Hit particularly hard by this system are migrant sex workers, said Jamie Liew, a law professor at University of Ottawa and immigration lawyer. The police interactions spurred on by these laws mean that non-domestic sex workers can be identified for removal or deportation, with criminal charges potentially rendering them inadmissible to Canada.

“It’s basically using the john as a proxy to get to the migrant sex worker,” Prof. Liew said.

“There’s a lot of ignorance out there … and a lot of people think that because you’re a sex worker, that you’re a disposable person,” Velvet Steele, a fetish service provider, said.

Decriminalization and destigmatization go hand in hand

While Ms. Fry does acknowledge sex trafficking exists, she emphasized that so do willing workers. More importantly, she said, tackling exploitation and organized crime can be done at the same time as making sex work more of a labour issue than a criminal one.

That is to say, according to Sarah Kennell, director of government relations at Action Canada for Sexual Health and Rights, that the two activities shouldn’t be conflated. She noted that “existing provisions within the Criminal Code that address trafficking are relevant and should be upheld, but when we start using them to target sex workers, there’s a problem.”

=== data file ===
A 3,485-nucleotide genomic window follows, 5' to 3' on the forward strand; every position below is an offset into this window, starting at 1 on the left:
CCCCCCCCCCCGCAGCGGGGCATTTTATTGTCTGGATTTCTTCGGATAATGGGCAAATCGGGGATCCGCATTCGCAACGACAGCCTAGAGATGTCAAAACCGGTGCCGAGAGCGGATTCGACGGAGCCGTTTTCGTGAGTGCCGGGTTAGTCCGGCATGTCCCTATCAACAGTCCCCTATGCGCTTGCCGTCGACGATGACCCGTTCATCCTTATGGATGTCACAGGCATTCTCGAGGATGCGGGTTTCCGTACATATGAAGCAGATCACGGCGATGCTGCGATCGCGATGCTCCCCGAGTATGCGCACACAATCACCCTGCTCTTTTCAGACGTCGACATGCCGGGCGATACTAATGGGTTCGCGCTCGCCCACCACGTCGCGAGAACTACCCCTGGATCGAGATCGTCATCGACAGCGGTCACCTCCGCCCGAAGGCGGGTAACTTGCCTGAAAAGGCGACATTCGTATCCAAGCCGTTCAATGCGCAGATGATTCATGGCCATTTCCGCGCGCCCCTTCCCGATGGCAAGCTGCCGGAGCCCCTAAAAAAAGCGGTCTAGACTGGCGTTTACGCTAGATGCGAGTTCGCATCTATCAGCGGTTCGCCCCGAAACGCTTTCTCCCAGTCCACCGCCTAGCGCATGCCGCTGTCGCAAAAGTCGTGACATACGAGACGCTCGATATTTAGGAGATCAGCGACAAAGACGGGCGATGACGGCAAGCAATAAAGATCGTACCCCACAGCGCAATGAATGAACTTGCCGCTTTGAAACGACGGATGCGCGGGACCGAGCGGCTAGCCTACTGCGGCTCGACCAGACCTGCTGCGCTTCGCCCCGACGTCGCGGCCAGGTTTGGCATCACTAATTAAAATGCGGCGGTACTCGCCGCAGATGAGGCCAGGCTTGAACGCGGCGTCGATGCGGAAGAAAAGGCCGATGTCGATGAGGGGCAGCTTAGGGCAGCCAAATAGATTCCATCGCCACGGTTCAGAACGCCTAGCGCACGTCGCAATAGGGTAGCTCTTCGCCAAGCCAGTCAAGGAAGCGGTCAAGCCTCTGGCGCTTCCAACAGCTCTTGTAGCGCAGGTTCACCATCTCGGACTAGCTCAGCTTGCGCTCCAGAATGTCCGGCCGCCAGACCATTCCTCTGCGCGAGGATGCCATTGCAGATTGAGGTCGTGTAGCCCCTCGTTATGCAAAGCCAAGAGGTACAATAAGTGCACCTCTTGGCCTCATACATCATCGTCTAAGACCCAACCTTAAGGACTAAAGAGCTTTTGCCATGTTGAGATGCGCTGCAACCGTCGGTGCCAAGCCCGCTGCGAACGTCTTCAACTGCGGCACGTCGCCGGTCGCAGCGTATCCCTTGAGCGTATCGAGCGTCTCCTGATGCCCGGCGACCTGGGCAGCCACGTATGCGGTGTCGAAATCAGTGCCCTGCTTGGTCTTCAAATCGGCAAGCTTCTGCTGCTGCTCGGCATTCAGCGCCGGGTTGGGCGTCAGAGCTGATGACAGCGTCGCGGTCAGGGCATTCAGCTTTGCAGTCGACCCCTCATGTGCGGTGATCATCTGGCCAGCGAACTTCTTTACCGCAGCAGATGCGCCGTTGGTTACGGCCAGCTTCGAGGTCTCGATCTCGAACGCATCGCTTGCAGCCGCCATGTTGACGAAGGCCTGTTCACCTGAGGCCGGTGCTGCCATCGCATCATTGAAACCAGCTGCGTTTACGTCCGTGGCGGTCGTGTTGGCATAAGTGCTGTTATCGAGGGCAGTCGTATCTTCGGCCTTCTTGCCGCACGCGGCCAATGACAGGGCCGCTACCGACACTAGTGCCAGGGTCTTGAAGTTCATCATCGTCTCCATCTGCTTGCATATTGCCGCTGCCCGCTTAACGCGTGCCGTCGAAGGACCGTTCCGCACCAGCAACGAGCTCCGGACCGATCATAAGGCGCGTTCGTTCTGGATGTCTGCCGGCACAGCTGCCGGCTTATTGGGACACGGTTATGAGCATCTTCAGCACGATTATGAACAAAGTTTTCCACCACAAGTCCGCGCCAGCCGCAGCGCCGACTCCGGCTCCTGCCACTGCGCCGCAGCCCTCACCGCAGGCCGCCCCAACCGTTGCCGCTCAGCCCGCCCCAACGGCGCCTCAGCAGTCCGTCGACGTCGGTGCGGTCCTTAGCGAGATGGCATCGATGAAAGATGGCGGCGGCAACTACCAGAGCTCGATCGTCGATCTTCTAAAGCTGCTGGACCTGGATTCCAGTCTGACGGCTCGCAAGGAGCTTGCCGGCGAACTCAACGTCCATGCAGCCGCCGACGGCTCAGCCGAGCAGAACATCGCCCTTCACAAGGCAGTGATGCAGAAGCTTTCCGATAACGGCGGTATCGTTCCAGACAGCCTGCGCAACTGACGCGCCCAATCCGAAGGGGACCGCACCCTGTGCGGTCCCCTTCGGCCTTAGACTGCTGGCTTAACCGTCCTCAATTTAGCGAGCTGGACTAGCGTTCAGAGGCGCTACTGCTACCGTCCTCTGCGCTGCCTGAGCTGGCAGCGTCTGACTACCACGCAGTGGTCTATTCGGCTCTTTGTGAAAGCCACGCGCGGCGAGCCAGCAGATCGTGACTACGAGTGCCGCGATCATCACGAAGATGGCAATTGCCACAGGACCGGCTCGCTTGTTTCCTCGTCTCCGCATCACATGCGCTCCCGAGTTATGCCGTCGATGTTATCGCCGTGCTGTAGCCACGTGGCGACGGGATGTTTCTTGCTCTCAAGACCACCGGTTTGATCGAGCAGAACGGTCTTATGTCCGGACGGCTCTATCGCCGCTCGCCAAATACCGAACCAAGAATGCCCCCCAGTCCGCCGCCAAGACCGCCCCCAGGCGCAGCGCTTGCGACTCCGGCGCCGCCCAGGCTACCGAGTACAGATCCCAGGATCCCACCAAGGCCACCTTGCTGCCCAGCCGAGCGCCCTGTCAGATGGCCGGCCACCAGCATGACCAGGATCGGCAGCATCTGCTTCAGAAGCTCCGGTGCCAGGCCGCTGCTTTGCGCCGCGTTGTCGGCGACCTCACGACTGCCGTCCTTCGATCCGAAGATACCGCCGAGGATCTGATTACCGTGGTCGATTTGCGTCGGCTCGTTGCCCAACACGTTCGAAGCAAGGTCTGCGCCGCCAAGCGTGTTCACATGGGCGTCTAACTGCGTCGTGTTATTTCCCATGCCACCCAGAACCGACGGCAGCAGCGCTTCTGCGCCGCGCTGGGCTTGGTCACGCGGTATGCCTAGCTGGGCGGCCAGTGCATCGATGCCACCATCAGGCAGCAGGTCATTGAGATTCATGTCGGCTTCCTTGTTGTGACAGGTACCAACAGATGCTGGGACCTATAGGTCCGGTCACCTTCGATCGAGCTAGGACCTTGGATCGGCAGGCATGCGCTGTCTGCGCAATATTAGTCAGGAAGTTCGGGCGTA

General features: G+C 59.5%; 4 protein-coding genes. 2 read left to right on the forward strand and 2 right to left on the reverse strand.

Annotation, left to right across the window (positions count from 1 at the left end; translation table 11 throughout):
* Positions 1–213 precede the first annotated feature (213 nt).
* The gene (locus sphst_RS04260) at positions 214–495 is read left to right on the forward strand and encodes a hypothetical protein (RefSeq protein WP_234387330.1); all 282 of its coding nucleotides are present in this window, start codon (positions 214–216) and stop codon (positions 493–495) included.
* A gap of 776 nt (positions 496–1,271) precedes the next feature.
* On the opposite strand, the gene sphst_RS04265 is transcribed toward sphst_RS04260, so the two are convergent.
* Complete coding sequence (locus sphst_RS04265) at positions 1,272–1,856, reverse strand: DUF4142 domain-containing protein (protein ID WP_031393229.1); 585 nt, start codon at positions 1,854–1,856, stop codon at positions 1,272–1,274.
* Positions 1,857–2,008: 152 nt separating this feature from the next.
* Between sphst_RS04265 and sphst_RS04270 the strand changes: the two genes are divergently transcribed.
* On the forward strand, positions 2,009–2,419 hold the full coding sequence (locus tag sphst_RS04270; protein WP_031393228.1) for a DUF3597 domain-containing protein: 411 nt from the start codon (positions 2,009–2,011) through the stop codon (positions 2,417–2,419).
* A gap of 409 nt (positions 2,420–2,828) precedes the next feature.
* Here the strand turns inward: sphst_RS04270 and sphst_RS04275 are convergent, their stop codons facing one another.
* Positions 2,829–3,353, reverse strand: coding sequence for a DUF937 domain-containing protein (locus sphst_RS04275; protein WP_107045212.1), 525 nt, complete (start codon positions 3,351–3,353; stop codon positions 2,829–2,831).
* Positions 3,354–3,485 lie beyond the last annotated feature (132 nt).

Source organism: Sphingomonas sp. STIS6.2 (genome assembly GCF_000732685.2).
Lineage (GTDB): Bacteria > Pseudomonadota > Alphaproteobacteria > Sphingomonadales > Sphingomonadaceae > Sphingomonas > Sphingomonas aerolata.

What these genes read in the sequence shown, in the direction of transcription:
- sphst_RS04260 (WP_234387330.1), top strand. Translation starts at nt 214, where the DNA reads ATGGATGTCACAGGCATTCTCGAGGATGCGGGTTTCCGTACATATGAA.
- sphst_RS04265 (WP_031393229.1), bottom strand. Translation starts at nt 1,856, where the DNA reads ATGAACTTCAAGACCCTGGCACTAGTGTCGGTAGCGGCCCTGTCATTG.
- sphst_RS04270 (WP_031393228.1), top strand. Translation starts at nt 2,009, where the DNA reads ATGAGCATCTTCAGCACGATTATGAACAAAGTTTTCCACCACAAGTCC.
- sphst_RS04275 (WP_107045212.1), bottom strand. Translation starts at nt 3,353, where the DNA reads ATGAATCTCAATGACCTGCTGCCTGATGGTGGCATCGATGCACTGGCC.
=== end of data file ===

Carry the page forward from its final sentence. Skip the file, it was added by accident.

Ultimately turning it into a labour issue requires a complete removal of all prostitution-related charges in the Criminal Code, Ms. Davis said.

After that, the next step is to look at labour, youth protection, and public health frameworks, Ms. Clamen said.

Ms. Davies said it could also be worthwhile to improve the reporting system, so that sex workers aren’t afraid to go through the police due to stigma or ignorance—essentially creating a “proper process.”

NDP MP Randall Garrison is in favour of decriminalizing sex work as well as for providing capacity funding to sex worker community organizations. The Hill Times file photograph